Specialized medical translators — in-country and with extensive medical experience, supported by professional project managers in a translation company’s main office — serve as a bulwark against errors coming from translators not trained in the medical field.
By working with qualified human translation services, and translation specialists with expertise related to your specific medical device, you can guarantee error-free, easy-to-understand translated text. It’s always a best practice to involve qualified human translators and project managers during the translation process, to build, check, and then triple check the final results.
3. TRANSLATE HEALTHCARE LABELING DYNAMICALLY
Translate healthcare and medical device labeling dynamically. By “dynamically,” we mean using all of the tricks and tools available to your medical translation company.
For example, as we’ve already touched upon, shun industry lingo and jargon on your labels, and write (translate) clearly and concisely, making device labels a cinch to read and understand at first glance … in any language.
When allowed, also try to use well-known symbols that transcend languages and borders, as outlined by ISO 15223-1:2016, such as the international symbols for “caution,” “manufacturer,” “keep dry,” “fragile, handle with care,” and “biological risk.” By including symbols whenever possible, the device labeling becomes more attention-grabbing (what any good label should do), while simultaneously decreasing the danger of adding improperly translated text, as well as keeping the labeling succinct (symbols usually take up less room than text).
Concise, jargon-free translated text, symbols, and even easy-to-understand images and graphics can help you gain access to foreign markets by making your medical device labeling ridiculously simple to comprehend. It will also reduce translation and quality assurance costs.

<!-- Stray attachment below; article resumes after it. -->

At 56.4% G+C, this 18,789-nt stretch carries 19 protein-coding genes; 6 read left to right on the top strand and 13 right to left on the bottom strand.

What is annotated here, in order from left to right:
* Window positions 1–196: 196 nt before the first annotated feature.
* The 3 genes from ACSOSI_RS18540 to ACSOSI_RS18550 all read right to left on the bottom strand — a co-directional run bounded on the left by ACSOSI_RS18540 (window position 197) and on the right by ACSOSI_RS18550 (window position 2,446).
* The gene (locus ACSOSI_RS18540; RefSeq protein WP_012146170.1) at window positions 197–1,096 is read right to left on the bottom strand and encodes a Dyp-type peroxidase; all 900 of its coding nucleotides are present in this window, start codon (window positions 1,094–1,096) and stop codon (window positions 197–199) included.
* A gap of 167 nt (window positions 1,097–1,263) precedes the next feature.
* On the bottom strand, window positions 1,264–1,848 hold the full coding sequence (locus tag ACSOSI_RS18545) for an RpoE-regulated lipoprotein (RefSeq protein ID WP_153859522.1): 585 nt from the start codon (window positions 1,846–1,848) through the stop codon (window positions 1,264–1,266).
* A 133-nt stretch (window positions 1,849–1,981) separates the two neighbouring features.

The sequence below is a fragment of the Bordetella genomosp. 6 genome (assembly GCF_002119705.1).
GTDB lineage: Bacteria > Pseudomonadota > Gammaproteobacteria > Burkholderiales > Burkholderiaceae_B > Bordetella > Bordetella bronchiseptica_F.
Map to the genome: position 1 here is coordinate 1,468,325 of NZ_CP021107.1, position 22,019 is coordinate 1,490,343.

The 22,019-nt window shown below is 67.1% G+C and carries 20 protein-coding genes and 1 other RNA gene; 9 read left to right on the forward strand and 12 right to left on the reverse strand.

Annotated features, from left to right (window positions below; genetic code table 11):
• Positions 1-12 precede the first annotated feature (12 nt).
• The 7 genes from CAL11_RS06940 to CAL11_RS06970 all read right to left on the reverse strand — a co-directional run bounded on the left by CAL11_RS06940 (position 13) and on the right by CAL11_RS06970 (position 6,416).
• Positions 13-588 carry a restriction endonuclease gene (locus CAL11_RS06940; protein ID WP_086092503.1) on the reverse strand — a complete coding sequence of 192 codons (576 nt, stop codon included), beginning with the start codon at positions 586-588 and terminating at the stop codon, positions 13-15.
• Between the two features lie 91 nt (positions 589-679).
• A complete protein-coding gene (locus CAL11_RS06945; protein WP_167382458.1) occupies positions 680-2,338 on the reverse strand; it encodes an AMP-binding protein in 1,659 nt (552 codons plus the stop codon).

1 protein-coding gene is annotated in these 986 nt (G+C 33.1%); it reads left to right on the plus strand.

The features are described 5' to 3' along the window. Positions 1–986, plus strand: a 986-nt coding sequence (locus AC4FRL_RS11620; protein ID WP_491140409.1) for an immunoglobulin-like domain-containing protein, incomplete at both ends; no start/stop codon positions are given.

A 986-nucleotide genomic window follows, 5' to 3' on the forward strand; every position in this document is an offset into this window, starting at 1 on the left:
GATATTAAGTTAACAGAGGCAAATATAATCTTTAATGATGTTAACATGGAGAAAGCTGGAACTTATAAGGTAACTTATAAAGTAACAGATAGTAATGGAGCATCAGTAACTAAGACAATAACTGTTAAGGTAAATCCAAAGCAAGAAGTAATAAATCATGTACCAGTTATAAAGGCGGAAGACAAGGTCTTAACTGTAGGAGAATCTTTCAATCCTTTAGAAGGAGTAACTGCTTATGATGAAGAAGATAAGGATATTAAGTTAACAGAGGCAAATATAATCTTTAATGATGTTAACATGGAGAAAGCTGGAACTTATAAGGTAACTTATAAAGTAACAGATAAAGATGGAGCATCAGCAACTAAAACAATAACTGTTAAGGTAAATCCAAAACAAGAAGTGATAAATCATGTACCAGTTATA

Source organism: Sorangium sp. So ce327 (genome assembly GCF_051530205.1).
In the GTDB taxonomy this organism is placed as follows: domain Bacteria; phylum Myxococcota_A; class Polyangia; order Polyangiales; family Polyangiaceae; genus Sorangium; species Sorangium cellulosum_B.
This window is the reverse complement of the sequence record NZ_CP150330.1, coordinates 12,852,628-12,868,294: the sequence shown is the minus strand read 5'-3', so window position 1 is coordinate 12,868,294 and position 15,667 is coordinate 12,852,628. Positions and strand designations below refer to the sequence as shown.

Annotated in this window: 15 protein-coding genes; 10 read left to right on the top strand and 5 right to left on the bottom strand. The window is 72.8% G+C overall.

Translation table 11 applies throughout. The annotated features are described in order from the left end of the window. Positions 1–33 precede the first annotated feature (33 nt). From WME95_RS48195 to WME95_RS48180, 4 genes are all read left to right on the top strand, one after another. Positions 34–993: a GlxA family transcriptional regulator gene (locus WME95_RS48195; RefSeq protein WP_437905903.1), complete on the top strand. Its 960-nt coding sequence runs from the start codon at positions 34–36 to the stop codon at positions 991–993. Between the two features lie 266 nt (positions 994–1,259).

4. STAY UP-TO-DATE WITH INTERNATIONAL MEDICAL DEVICE DOCUMENTATION REQUIREMENTS
While it might seem painfully obvious to most, we can’t stress enough how important it is to stay up-to-date with medical device documentation translation requirements for the regions you’re working in. The medical device industry is massive, and national regulators are constantly altering and updating local regulations to deal with new technologies, emerging device sectors, and even device trends that might be hitting the local news.
By working with an ISO certified translation service, you can get the help you need to translate customer-facing content like device labels, packaging, IFUs, online instructions and promotional materials, as well as materials meant exclusively for medical professionals.
It’s a lot to keep track of, which is why you should select an experienced medical translation company that works with knowledgeable medical translators who can handle device regulations in different countries. These translation specialists are motivated to provide you with translated medical device content that’ll get your company into international markets as smoothly, efficiently and affordably as possible.
Read our whitepaper 5 Case Studies in Medical Device Translation Service, a 10 minute read that will help you understand some of the challenges involved in Asia and elsewhere and how to overcome them! You can also register to attend the 15 minute free healthcare Translation webinar.